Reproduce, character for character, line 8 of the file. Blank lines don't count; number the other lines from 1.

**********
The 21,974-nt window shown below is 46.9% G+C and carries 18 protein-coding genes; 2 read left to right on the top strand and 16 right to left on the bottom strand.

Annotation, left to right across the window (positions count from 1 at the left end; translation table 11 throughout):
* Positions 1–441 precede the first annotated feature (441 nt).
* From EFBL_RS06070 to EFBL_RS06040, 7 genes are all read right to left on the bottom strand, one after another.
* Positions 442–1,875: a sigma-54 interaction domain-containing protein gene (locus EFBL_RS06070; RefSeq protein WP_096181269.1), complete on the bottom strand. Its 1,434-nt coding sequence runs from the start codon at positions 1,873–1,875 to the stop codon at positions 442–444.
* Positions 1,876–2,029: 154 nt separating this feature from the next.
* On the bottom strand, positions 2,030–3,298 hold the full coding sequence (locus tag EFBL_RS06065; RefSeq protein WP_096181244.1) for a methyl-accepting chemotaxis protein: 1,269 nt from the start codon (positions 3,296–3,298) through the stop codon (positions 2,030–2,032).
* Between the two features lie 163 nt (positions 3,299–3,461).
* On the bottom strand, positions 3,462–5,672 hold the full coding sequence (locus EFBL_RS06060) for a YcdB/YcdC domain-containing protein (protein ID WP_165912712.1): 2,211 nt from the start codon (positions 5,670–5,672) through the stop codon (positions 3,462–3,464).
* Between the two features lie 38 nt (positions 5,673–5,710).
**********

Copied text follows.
* Between the two features lie 163 nt (positions 3,299–3,461).